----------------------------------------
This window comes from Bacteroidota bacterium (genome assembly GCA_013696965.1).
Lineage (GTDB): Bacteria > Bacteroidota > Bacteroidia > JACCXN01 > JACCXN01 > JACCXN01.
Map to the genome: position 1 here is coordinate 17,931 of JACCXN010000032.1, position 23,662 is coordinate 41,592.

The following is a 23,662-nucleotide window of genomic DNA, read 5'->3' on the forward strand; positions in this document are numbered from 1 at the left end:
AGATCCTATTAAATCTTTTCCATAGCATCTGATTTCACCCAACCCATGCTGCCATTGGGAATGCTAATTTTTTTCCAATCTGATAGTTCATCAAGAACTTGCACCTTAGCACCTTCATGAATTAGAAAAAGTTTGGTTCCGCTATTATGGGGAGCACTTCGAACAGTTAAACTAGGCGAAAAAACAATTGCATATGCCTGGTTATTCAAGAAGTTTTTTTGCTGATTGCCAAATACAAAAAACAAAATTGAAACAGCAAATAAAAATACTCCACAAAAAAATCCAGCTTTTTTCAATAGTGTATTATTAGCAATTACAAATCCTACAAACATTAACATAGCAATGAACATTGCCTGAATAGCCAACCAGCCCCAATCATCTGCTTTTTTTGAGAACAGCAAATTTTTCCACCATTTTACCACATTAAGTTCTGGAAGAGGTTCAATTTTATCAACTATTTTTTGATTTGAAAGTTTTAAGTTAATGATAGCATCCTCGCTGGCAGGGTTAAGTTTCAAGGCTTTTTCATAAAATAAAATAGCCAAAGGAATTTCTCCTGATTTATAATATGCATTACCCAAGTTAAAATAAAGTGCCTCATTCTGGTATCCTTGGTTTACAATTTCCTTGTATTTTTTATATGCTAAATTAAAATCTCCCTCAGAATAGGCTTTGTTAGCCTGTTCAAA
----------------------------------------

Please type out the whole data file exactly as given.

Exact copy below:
This window comes from Bacteroidota bacterium (genome assembly GCA_013696965.1).
Lineage (GTDB): Bacteria > Bacteroidota > Bacteroidia > JACCXN01 > JACCXN01 > JACCXN01.
Map to the genome: position 1 here is coordinate 17,931 of JACCXN010000032.1, position 23,662 is coordinate 41,592.

The following is a 23,662-nucleotide window of genomic DNA, read 5'->3' on the forward strand; positions in this document are numbered from 1 at the left end:
AGATCCTATTAAATCTTTTCCATAGCATCTGATTTCACCCAACCCATGCTGCCATTGGGAATGCTAATTTTTTTCCAATCTGATAGTTCATCAAGAACTTGCACCTTAGCACCTTCATGAATTAGAAAAAGTTTGGTTCCGCTATTATGGGGAGCACTTCGAACAGTTAAACTAGGCGAAAAAACAATTGCATATGCCTGGTTATTCAAGAAGTTTTTTTGCTGATTGCCAAATACAAAAAACAAAATTGAAACAGCAAATAAAAATACTCCACAAAAAAATCCAGCTTTTTTCAATAGTGTATTATTAGCAATTACAAATCCTACAAACATTAACATAGCAATGAACATTGCCTGAATAGCCAACCAGCCCCAATCATCTGCTTTTTTTGAGAACAGCAAATTTTTCCACCATTTTACCACATTAAGTTCTGGAAGAGGTTCAATTTTATCAACTATTTTTTGATTTGAAAGTTTTAAGTTAATGATAGCATCCTCGCTGGCAGGGTTAAGTTTCAAGGCTTTTTCATAAAATAAAATAGCCAAAGGAATTTCTCCTGATTTATAATATGCATTACCCAAGTTAAAATAAAGTGCCTCATTCTGGTATCCTTGGTTTACAATTTCCTTGTATTTTTTATATGCTAAATTAAAATCTCCCTCAGAATAGGCTTTGTTAGCCTGTTCAAA